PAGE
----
Why on earth would we invest our time and money then in studying something if professionals will decide for themselves if we are qualified or not anyway? The principle of tertiary study is not simply to acquire a document (qualification) as evidence that you have endured a course of study, it is the journey of interaction with others and the knowledge we gain that is valuable. Formal study, if delivered by an astute provider who employs truly skilled staff, fast tracks our knowledge and skill in a way that is simply not possible if we work in isolation or rely solely on information accessed from the web. If formal study had no relevance, providers of education would not exist.
Yes, if we have an Internet connection we can quickly access information about anything and download the PDF to help us on our way. We can add to that a YouTube video tutorial and spend
time on forums. There is no doubt that we can learn a large amount in this fashion and do every day, but it will never replace the joy and experience of interaction directly with others who share similar interests and varying levels of experience. This interaction is what happens each day amongst students and staff in a great institution.
What has this got to do with being qualified? It is interaction with many other people (‘qualified’ and ‘unqualified’) that allows us to arrive at our own opinions and workflow based on our exposure to the opinions and workflows of others. Based upon our competencies at any given time throughout our lives and careers, our peers, associates, employers and clients will deem us qualified to perform the work or not. The more we know and can do, the more qualified we are!
As with every aspect of life, trust is our greatest influence when we are deciding to invest our time and money in something or someone. The more experienced someone is in something, the more we trust him or her. Knowledge, skill and credibility all influence our belief that someone is qualified or not, and often we make or need to make this decision within moments of meeting a person for the first time. The golden nugget is being referred to someone based on his or her experience of working or interacting with us. The referral serves as an endorsement that we are qualified! The reason a referral is so valuable is because people don’t wilfully place their credibility on the line and so will only refer someone to us if they are certain that we will deliver.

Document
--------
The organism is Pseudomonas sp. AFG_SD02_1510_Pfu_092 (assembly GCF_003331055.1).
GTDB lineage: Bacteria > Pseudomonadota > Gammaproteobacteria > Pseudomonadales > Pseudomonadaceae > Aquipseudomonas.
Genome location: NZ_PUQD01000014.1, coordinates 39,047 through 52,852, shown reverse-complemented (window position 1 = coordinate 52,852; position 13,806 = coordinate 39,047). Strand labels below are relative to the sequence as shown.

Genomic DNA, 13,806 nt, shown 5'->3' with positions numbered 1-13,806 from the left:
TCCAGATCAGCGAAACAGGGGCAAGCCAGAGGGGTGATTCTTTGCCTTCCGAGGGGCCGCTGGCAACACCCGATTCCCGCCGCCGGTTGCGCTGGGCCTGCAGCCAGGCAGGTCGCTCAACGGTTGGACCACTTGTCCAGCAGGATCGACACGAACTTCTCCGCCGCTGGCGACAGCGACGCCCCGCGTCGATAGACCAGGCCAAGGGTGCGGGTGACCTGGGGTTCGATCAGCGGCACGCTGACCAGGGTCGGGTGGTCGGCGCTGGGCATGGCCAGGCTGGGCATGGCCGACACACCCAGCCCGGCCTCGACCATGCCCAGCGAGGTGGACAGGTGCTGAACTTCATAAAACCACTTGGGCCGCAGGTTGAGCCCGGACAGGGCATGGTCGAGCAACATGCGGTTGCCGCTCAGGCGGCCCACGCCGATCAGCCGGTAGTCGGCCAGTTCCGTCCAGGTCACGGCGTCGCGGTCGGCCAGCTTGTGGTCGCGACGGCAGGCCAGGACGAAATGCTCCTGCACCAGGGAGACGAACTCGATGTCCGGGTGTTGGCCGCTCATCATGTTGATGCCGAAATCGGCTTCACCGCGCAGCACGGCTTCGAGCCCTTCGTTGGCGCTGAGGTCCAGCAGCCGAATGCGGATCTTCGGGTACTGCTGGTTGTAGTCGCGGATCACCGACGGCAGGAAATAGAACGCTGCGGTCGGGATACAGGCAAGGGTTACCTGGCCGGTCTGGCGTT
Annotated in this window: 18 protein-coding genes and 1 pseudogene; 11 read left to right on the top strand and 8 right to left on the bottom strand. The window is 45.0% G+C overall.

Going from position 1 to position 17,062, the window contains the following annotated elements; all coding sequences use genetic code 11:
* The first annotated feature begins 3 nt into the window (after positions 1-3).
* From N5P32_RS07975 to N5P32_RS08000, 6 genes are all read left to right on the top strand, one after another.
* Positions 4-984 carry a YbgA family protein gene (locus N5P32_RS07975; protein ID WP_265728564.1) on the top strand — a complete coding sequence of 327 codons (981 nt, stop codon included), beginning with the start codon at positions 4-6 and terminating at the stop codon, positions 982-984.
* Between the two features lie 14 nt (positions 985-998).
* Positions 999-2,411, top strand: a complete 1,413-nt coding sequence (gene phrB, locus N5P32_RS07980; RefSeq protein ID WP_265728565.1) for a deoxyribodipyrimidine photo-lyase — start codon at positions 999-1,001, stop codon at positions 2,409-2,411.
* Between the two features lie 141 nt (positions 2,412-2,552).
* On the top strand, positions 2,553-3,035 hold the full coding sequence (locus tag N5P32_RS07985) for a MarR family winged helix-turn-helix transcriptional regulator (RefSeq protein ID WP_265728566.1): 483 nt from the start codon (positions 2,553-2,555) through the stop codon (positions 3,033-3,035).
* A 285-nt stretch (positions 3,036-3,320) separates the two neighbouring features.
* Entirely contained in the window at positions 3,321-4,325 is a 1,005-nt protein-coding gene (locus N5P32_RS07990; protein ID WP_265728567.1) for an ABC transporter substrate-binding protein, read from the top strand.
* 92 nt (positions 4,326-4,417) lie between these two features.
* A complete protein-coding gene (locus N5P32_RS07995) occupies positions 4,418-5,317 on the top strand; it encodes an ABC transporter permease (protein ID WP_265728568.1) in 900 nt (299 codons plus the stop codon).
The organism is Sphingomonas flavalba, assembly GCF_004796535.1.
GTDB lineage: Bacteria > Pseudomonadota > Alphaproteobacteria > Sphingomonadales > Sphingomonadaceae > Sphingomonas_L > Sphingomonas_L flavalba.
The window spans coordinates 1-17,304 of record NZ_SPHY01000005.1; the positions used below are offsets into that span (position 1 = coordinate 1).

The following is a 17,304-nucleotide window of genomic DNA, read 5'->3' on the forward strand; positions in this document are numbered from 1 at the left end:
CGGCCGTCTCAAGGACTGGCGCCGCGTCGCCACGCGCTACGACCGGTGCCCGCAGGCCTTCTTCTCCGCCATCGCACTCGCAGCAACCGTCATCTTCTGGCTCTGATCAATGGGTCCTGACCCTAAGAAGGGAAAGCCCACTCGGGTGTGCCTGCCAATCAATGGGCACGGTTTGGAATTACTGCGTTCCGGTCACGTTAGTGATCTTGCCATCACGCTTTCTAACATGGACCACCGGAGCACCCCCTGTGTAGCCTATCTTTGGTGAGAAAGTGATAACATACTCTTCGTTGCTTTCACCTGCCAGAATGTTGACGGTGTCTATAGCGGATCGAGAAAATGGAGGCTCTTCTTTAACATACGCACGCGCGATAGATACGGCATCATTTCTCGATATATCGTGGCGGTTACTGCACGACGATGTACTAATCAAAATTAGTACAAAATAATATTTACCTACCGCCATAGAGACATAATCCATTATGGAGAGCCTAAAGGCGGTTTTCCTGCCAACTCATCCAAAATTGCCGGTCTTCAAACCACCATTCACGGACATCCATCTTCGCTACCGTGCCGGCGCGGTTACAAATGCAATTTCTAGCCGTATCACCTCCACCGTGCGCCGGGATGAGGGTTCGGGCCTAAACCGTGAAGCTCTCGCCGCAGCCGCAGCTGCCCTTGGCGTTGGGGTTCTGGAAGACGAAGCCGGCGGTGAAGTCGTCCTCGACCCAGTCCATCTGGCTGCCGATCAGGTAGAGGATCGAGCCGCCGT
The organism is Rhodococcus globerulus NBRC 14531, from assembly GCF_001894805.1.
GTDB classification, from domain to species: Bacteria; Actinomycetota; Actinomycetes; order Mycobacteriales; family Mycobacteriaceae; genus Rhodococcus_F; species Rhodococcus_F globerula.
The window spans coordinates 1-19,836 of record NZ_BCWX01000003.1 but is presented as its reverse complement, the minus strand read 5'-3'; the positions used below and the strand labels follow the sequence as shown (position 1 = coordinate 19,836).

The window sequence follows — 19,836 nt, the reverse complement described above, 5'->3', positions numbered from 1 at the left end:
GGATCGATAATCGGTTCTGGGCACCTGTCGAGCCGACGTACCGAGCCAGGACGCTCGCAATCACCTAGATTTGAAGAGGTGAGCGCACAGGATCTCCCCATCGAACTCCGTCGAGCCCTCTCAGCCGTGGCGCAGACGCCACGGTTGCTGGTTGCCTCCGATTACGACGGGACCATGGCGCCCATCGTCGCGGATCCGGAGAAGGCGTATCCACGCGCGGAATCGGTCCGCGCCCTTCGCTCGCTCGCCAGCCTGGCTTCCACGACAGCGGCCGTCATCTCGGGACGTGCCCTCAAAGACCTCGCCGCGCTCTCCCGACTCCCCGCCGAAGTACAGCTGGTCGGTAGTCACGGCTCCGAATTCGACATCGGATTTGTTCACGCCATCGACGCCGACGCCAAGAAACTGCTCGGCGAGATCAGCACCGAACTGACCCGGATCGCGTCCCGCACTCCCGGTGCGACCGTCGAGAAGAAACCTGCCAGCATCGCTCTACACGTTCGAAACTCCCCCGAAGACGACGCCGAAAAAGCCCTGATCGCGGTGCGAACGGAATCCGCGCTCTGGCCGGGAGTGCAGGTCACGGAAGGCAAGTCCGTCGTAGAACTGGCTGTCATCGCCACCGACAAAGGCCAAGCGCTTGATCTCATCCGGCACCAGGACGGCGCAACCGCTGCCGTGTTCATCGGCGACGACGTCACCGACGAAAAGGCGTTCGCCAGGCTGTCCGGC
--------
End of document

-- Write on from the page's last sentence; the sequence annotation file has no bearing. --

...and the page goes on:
In conclusion: we are qualified when whomever we are interacting and working with believes we are. As the amount of people endorsing our skills grow, the easier it becomes for us to cement our career and achieve professional credibility.
In the next issue we will discuss the importance of Creativity with Entrepreneurship.
About the author:
David Maclean is a mastering engineer, educator and business executive with two decades of experience in the music industry and tertiary education sector. David is the Director of SAE Institute South Africa and is based at their campus in Cape Town. The Cape Town campus is one of 53 SAE campuses across the globe. David is known as the ‘white crocodile’ because of his unusual portfolio that includes equal-parts business, education and music production. Consequently David understands the attitudes and opinions of the industry professionals within the creative media technologies industries and the educator’s and authorities within Higher Education in South Africa and abroad.